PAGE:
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Symphonies - Released July 30, 2021 | Berlin Philharmonic Orchestra

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The Mahlerian tradition of the Berlin Philharmonic Orchestra is not very old, neither Furtwängler nor Karajan conducted much of Gustav Mahler's music. The famous Berlin phalanx has since made up for it under its later artistic directors, starting with Claudio Abbado, whose exceptional performances in Berlin and Lucerne are well remembered. This new direction has just been confirmed with the release of a splendid box set on the Berliner Philharmoniker's own label. It presents Mahler's ten Symphonies in versions recorded over the last ten years under today's finest batons: Daniel Harding, Andris Nelsons, Gustavo Dudamel, Kirill Petrenko, Sir Simon Rattle, Bernard Haitink and, of course Claudio Abbado who is chosen for the Adagio from Symphony N° 10.The last individual publication is the pastoral Fourth conducted by Yannick Nézet-Seguin, a musician adored as much by the Berlin musicians as by all the orchestras he conducts. It has to be said that the Québecois has a very rare, capital sympathy and charisma, not to mention his exceptional musical sense. His vision mixes supreme lyricism with an elegance at every moment, in a majestic art that succeeds in reconciling extremes with a great modesty, until the final explosion of the wonderful Ruhevoll. Then the final Lied bursts out, a true hymn to nature or a slightly ironic evocation of a vision of a paradise that is more earthly than it seems, sung with naive wonder by the soprano Christine Karg.This is a superb new recording that enriches the abundant discography of this happy symphony, so different from its nine sisters. © François Hudry/Qobuz
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Classical - Released July 7, 2017 | BIS

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Classical - Released March 26, 2021 | Berlin Philharmonic Orchestra

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Classical - Released July 19, 2019 | London Philharmonic Orchestra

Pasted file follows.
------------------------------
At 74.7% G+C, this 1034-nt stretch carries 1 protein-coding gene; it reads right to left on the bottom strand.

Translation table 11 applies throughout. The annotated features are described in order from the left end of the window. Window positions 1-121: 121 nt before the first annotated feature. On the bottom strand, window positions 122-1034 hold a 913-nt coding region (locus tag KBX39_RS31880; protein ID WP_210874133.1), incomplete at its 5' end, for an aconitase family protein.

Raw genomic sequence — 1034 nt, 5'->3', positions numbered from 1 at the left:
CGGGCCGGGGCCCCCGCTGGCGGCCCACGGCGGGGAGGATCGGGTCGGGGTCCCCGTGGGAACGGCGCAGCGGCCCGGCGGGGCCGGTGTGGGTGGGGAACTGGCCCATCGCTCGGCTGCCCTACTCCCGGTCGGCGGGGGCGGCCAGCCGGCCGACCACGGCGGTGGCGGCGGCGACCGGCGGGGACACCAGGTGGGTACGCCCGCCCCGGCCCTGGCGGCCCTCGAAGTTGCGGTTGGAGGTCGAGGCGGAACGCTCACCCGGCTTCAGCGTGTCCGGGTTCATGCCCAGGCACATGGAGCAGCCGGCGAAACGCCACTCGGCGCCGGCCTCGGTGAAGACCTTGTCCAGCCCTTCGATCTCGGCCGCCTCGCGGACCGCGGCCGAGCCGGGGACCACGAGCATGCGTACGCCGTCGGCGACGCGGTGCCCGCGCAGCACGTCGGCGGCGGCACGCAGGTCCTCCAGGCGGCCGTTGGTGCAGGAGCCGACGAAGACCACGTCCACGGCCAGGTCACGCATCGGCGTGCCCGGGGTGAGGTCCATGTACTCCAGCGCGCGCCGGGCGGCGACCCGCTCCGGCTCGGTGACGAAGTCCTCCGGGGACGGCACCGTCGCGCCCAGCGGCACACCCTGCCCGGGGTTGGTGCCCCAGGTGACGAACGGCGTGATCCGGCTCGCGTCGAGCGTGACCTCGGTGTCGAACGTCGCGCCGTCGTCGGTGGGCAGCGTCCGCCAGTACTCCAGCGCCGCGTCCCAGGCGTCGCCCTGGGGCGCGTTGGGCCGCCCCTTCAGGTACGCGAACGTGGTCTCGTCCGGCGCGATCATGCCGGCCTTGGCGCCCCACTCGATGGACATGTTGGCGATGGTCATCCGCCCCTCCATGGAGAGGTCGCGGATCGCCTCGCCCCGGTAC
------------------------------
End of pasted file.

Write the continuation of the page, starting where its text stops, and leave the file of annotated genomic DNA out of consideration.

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Ah yes, glissandos galore! How we have missed them. While it sometimes seems as though every contemporary conductor, both young and old, feels obliged to bring their own ideas to Mahler’s work, Vladimir Jurowski, already a highly-distinguished conductor who has often explored the works of the “Czech” composer (Symphony No. 1, Symphony No. 2, Totenfeier), is not afraid of relying on expressive phrases that seem somewhat questionable today. It is strange, because such joy, performed with such style, is hard to resist... And what a Ruhevoll he delivers on this album! Jurowski continues his Mahlerian journey here with Symphony No. 4. He offers a completely original touch, mingling influences from Dvořák and Janáček with those of Bruckner and Strauss. Is this what Mahler would have wanted? In any case, he is modern precisely for that reason, and Jurowski knows it. It all seems like a game to him. Don’t bother looking for the ethereal (found in Abbado’s interpretation) or eternity (Haitink). Instead, the flutes gargle, the clarinets growl, the bassoons blush, the timpani roar, and above all this bohemian commotion, the violins sing with their “pricking” technique. The fluctuating poetics of Bedächtig have rarely sounded so alive, natural or radiant. The scordatura of the second movement conjures up an image of hell, acting as an appetiser for the Burleske from the Ninth. Finally, the horn continues resounding and, even in the middle of hell, lyricism triumphs. In the final lied (Sehr behaglich), Sofia Fomina, with her perfect voice, performs a light dance with a childish spirit that transcends the lyrics “No music on earth is comparable to ours” (Kein’ Musik ist ja nicht auf Erden die unsrer verglichen kann werden). It begs the question: were Seefried and Walter the inspiration for this enchanting interpretation by Jurowski? And when will Symphony No. 6 be released?! © Pierre-Yves Lascar/Qobuz